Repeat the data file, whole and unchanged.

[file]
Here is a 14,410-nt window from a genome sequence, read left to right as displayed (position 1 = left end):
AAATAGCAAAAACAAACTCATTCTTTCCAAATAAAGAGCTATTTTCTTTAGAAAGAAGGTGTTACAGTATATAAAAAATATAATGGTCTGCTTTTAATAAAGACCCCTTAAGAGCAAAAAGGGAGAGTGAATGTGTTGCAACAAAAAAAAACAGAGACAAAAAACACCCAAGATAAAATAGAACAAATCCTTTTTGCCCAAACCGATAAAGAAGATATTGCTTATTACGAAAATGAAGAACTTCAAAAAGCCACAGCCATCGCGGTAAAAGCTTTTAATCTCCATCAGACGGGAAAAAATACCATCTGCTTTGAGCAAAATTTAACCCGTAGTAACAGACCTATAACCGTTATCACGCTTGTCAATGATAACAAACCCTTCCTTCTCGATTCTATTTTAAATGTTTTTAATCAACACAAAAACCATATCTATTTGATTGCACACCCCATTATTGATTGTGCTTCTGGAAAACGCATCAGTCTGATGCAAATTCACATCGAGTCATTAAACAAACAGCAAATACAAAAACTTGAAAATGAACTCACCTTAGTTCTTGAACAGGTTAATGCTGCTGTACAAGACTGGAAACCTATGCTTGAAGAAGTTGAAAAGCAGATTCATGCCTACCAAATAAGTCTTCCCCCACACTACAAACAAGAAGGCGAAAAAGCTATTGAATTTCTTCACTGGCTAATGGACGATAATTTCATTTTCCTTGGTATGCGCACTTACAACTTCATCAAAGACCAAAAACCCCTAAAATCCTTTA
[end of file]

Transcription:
Here is a 14,410-nt window from a genome sequence, read left to right as displayed (position 1 = left end):
AAATAGCAAAAACAAACTCATTCTTTCCAAATAAAGAGCTATTTTCTTTAGAAAGAAGGTGTTACAGTATATAAAAAATATAATGGTCTGCTTTTAATAAAGACCCCTTAAGAGCAAAAAGGGAGAGTGAATGTGTTGCAACAAAAAAAAACAGAGACAAAAAACACCCAAGATAAAATAGAACAAATCCTTTTTGCCCAAACCGATAAAGAAGATATTGCTTATTACGAAAATGAAGAACTTCAAAAAGCCACAGCCATCGCGGTAAAAGCTTTTAATCTCCATCAGACGGGAAAAAATACCATCTGCTTTGAGCAAAATTTAACCCGTAGTAACAGACCTATAACCGTTATCACGCTTGTCAATGATAACAAACCCTTCCTTCTCGATTCTATTTTAAATGTTTTTAATCAACACAAAAACCATATCTATTTGATTGCACACCCCATTATTGATTGTGCTTCTGGAAAACGCATCAGTCTGATGCAAATTCACATCGAGTCATTAAACAAACAGCAAATACAAAAACTTGAAAATGAACTCACCTTAGTTCTTGAACAGGTTAATGCTGCTGTACAAGACTGGAAACCTATGCTTGAAGAAGTTGAAAAGCAGATTCATGCCTACCAAATAAGTCTTCCCCCACACTACAAACAAGAAGGCGAAAAAGCTATTGAATTTCTTCACTGGCTAATGGACGATAATTTCATTTTCCTTGGTATGCGCACTTACAACTTCATCAAAGACCAAAAACCCCTAAAATCCTTTA